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I SHALL DEVOUR YOUR HEART AND FEAST ON YOUR SOUL (so don't bug me).


Jul
13
comment How do I prepare for Certificate Authority end of business?
If the last available CRL has a nextUpdate field in the past, and no newer CRL is produced by the CA, then systems that validate the certificates ought to reject them, because "certificate revocation status cannot be ascertained". Web browsers are an exception, since they just don't really bother honouring revocation.
Jul
13
answered How do I prepare for Certificate Authority end of business?
Jul
13
awarded  Caucus
Jul
13
awarded  Great Answer
Jul
13
comment Password rules: Should I disallow “leetspeak” dictionary passwords like XKCD's Tr0ub4dor&3
My main point is that users should select non-weak passwords on their own volition -- the more rules you enforce, the more users will find creative ways to generate weak passwords, instead of producing strong passwords. However, the system must still project the idea that strong passwords are important, and a minimal length is, in my view, the best compromise: not too harmful since users are ready to accept such a limitation (they feel that they understand it), and still a good conveyor of the idea that there is such a thing as security.
Jul
13
awarded  digital-signature
Jul
12
comment Password rules: Should I disallow “leetspeak” dictionary passwords like XKCD's Tr0ub4dor&3
@SteveJessop: by my logic there should be no lower limit on password length. However, if the system accepts (for instance) three-letter passwords, then quite a lot of users will feel invested with the sacred mission to warn you (the sysadmin) about the folly of three-letter passwords, and simply reading all these complaints will consume a lot of time. Enforcing a minimal length is something that average users understand and accept, and serves as a signal that you actually mind security.
Jul
12
awarded  Populist
Jul
11
comment Password rules: Should I disallow “leetspeak” dictionary passwords like XKCD's Tr0ub4dor&3
On a more conceptual level, the main problem is trying to force the user to choose a "strong" password. To get decent security, the user should understand what makes a password good or not. "Password rules" such as enforcing a punctuation sign are not effective for that; in fact, they make the user believe that '.' is somehow "more secure" than a letter like 'k', and that is counterproductive (it makes it less probable that the user will actually understand things). Security requires user cooperation, which feeds on freedom and pedagogy, not rules.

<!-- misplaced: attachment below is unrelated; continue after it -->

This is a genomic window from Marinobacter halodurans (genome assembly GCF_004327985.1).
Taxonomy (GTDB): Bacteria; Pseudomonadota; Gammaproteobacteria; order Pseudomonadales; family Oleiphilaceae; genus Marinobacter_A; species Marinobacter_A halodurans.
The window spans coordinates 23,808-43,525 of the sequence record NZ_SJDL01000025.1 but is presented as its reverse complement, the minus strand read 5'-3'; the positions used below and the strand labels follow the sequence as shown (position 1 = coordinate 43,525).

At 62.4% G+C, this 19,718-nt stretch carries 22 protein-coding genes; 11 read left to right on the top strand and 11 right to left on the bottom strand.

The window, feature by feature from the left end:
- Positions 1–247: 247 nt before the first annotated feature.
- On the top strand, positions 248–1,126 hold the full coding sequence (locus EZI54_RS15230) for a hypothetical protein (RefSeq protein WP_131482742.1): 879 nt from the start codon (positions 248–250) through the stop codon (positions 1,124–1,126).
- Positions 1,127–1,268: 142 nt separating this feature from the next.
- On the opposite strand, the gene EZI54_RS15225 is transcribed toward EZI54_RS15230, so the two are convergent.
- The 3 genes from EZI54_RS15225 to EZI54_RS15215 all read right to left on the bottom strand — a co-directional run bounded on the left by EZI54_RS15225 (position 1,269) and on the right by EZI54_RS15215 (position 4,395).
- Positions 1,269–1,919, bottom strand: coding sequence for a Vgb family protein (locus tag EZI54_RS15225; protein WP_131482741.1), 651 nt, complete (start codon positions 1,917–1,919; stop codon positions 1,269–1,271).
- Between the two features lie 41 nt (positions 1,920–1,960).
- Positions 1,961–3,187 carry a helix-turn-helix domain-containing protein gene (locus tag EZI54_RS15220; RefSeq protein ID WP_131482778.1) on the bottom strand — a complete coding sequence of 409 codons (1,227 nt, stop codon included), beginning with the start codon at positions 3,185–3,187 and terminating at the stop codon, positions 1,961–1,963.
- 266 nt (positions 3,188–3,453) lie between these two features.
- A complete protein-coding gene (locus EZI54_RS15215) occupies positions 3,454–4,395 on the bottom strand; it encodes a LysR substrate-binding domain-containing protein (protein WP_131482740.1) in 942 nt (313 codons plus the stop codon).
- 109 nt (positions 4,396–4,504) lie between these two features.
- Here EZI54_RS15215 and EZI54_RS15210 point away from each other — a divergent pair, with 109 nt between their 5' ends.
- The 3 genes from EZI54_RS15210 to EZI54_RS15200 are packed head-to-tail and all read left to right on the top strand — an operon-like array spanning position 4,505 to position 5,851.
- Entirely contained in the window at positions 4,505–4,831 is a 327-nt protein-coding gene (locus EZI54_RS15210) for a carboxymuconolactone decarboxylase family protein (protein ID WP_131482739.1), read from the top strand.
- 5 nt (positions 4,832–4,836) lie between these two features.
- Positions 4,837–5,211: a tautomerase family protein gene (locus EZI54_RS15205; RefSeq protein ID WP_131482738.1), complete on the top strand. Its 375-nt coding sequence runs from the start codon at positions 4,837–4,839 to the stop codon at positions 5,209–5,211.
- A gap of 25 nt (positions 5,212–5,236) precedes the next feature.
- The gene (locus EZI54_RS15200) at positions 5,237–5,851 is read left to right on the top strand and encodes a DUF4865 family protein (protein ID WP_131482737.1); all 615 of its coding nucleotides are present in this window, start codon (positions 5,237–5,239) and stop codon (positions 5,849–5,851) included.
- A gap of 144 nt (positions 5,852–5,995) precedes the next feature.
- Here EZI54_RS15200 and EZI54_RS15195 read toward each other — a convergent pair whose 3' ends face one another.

Jul
11
awarded  Good Answer
Jul
10
awarded  Nice Answer
Jul
10
answered Why are there very expensive and cheap SSL same type certificates?
Jul
10
answered Password rules: Should I disallow “leetspeak” dictionary passwords like XKCD's Tr0ub4dor&3
Jul
10
awarded  Nice Answer
Jul
9
awarded  Nice Answer
Jul
9
comment How to do client side hashing of password using BCrypt?
That kind of client-side hashing is called "server relief". There is a lot of theory on that subject. I suggest beginning with this answer.
Jul
9
comment How to do client side hashing of password using BCrypt?
Using a combination of the user name and the server name as salt is still better; you still have salt collisions when a user changes his password (the old and the new hash can still be attacked in parallel). The really general method for doing client-side hashing is a two-step protocol where the client first sends the target user name, then gets the salt, computes the hash with that salt, and sends the result back -- and the server must still do one extra hashing (a fast one) so that what the client sends is not what the server stores.
Jul
9
comment How to do client side hashing of password using BCrypt?
Using a static salt on the client really removes all security implied by the client-side hashing. With a static salt, the hash result becomes the new "password" that grants access when sent to the server. By using a "static salt" you just spent a lot of computing cycles for nothing. Using the user name as salt is much better, but still implies collisions that help the attacker (i.e. the attacker may optimize things by precomputing hashes, e.g. as a rainbow table, for user name "admin", because most site using that software will have a user named "admin").
Jul
9
awarded  Guru
Jul
9
awarded  Good Answer